5 dangerous roads you may want to avoid when driving abroad

There are plenty of roads around the world that unfortunately see regular traffic accidents and deaths as a result of the roads dangerous driving conditions. However, only a select number of roads truly take their toll on human life and vehicles like the following 5 roads do:

North Yungas Road, Bolivia

The road with the dubious distinction of being the most dangerous road in the world is without doubt the Bolivian 'Death Road'. The North Yungas Road, which is nearly 70 kilometres long, runs between Coroico and La Paz, plunging down over more than 3.5 kilometres of incredibly narrow hairpin bends and almost a kilometre drop near-misses.

With a fatal accident occurring fortnightly, roughly 200 people lose their lives on this road annually. The carcasses of trucks, lorries and cars litter the ravine along route and there is little margin for error, as the dust track is barely 3 metres across at its widest point.

Built in the 1930s by Paraguayan POW's who died attempting the construction of the road, it is now mainly Bolivians who perish by the thousands on the single track road that has no guard rails to prevent them from plunging to their deaths.

A replacement route, which took over 20 years to complete, was opened in 2006 and features modern construction and safety features. As a result of this replacement route, the original road is now far less used and this has resulted in far fewer fatalities along the road in recent years. This however has now resulted in the road being increasingly used by bikers travelling it for thrills as an extreme sport.

With motorists and cyclists still killed regularly throughout the year travelling on the North Yungas Road, the route is definitely one of the most dangerous roads in the world.

Russian Federal Highway, Russia

Connecting Yakutsk to Moscow is the Russian Federal Highway and the poor visibility and heavy ice and snow make winter driving, for ten months of the year, very hazardous.

This is nothing compared to the two summer months, when the snow and ice melt and heavy summer rains turn the highway into a mud-bath.

Traffic jams of over a thousand cars long are the norm and to while away the hours, some upstanding Siberian citizens, affectionately known as mud pirates, use the time to loot, beat and kidnap other travellers.

With accidents occurring and the threat of ‘mud pirates’, the Russian National Highway is another dangerous route that you may want to avoid.

Guoliang Tunnel, China

China has many dangerous roads and fatalities from car accidents have doubled over the past two decades. One of these is the unusual Guoliang Tunnel that connects Guoliang Village to the rest of China.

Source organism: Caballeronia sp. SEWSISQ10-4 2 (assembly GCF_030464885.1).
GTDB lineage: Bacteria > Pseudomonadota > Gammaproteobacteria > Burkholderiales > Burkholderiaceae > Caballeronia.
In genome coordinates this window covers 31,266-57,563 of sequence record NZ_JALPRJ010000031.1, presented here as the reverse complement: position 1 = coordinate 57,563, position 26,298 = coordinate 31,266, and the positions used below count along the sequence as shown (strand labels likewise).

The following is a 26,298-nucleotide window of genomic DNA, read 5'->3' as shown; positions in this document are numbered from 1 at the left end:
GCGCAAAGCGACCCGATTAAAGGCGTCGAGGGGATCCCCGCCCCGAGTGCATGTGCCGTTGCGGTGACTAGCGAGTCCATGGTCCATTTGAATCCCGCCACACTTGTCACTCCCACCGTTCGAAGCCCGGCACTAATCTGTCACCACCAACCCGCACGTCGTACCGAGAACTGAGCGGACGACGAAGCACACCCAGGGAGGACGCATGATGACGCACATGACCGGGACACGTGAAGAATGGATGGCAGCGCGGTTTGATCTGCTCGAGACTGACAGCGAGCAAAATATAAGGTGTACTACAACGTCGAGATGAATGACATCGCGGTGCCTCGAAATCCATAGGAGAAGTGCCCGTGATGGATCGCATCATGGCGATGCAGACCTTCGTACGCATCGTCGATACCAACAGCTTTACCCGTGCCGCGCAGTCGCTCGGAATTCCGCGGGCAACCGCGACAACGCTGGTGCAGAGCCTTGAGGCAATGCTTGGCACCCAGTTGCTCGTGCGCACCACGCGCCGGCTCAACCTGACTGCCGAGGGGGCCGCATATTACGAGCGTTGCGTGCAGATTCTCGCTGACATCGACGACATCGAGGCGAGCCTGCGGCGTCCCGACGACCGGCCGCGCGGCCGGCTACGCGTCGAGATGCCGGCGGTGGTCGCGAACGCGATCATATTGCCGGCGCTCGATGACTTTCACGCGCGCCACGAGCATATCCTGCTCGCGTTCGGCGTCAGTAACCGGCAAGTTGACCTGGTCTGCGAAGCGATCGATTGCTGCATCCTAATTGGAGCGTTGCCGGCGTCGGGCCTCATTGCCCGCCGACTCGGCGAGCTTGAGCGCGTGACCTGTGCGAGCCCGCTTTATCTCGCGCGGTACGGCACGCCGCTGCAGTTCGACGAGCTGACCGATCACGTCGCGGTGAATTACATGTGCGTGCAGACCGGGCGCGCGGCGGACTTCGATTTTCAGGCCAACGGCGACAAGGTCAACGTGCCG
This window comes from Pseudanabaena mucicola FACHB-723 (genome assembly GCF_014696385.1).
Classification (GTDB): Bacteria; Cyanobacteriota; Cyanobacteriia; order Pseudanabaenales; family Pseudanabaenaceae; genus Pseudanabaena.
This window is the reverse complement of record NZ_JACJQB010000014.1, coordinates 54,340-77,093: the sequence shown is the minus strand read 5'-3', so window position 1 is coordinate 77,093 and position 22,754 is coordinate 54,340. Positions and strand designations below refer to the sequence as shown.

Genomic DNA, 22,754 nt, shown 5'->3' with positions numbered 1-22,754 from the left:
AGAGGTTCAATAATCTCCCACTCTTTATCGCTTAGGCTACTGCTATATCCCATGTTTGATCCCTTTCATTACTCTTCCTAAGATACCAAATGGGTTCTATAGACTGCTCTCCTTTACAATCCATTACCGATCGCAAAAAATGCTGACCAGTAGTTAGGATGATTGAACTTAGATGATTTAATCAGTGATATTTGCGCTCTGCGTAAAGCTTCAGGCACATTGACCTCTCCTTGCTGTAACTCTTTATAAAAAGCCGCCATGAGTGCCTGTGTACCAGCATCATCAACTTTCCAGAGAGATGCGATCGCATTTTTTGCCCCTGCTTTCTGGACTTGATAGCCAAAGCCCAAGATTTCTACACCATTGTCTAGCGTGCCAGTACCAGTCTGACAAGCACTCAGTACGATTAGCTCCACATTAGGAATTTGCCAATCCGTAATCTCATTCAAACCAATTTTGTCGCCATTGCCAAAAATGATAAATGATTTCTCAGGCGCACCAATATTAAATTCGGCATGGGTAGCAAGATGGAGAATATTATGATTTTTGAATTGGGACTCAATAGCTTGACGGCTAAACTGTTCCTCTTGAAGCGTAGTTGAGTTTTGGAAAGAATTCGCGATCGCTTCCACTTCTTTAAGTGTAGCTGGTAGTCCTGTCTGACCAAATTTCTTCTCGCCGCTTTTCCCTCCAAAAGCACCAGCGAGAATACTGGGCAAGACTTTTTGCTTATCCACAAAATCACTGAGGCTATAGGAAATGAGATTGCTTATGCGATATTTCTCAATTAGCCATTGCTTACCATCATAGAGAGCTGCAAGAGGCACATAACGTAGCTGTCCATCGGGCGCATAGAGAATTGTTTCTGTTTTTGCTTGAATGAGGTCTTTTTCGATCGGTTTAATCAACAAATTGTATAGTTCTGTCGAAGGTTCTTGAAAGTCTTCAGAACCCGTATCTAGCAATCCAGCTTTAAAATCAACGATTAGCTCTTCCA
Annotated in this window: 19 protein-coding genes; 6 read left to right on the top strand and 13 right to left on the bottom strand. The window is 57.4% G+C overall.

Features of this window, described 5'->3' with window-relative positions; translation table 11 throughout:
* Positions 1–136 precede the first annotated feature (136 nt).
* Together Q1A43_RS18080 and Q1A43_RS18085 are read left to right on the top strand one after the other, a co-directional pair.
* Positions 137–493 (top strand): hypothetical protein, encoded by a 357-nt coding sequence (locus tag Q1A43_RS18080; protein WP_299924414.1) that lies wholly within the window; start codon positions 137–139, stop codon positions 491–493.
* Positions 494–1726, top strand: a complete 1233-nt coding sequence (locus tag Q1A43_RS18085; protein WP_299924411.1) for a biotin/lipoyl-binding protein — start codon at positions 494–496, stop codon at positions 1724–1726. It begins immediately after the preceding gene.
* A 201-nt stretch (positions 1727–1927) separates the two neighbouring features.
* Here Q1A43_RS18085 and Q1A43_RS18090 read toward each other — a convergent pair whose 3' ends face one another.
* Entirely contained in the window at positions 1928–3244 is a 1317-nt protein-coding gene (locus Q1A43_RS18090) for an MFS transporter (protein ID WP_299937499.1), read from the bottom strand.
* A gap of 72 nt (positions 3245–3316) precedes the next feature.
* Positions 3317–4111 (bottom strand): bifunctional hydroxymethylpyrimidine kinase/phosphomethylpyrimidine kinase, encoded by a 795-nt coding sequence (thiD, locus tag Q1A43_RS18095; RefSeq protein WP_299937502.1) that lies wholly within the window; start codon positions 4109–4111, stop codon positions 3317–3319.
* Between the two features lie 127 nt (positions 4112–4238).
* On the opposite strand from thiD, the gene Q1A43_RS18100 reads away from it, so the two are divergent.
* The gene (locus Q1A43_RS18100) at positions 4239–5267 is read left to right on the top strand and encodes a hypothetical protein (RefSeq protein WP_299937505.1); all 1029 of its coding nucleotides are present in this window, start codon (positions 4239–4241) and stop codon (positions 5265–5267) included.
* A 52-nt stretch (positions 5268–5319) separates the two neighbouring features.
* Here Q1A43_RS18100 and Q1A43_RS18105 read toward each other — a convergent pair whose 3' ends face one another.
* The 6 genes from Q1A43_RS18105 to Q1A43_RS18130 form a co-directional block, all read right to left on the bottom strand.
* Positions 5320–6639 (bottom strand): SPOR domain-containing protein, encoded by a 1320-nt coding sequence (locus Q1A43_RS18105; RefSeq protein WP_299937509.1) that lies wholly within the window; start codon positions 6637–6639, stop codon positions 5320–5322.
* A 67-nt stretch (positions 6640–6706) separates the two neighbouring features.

This tunnel has been carved into the side of the Taihang Mountains and in places right through, in order to facilitate access to Guoliang Village, located in a deep valley amongst soaring mountains that completely cut it off from the rest of civilization.

In the 1970s, 13 villagers started construction of the tunnel, which is just over a kilometre long and has a width of 4 metres and a height of 5 meters. Several villagers died during the construction of the tunnel and it took over 5 years to complete.

Known as the ‘Tunnel of Death’, the Guoliang Tunnel sees more than its fair share of accidents, some of which are fatal.

Dalton Highway, Alaska

Running over 650 kilometres through the arctic tundra of Alaska is the Dalton Highway, a gravel road built as a supply road to Prudhoe Bay. Originally a permit was required to drive on this road and although since 1995 this is no longer the case, it is still not recommended that private individuals drive here.

As this is still the supply road, it is mainly populated by large truck rigs, which speed along and reduce visibility to almost nothing. Large potholes are numerous, while services, repairs and fuel are almost non-existent.

The danger of the road is such that car hire companies do not permit their vehicles to be driven on the Dalton Highway. In fact, the journey should not even be considered without a 4x4 vehicle, CB radio and extra supplies of food, fuel and tyres because conditions can get so bad.

Despite the roads dangers, many people including motorcyclists continue to drive along this route.

Sadly, this resulted in a death recently as a 60 year old man died after his motorcycle slipped on the wet road despite wearing full safety gear. The same section of the road near the Yukon River Bridge saw another accident just a couple of months earlier which resulted in serious injury leading many to question whether the road should be closed to motorcyclists.

Route Irish, Iraq

Only 12 kilometres long, Route Irish is the military code name for the road linking the Baghdad Airport to the heavily fortified International Zone in the city's centre. The only route out and in, the road is a shooting gallery for terrorists and during the height of the Iraq conflict there was an average of one attack on the road every day in the form of suicide bombers, roadside bombs and drive-by shootings.

The nature of the road and the danger faced by those travelling results in drivers making a high speed dash along the road, dubbed Route Irish Racing, hoping for the best. Extensive and aggressive patrols of the route by the American 69th Infantry Regiment have made it much more reliable and far safer over the past few years.

Whilst the danger of the road isn’t down to steep cliffs or icy roads like some of the other roads mentioned, the Route Irish road is still extremely dangerous to travel along.

Most of those killed on the road have been Iraqi’s who were innocently caught up in attacks aimed at non-Iraqi people. However, there have been a number of deaths of other nationalities including Americans and Brits.

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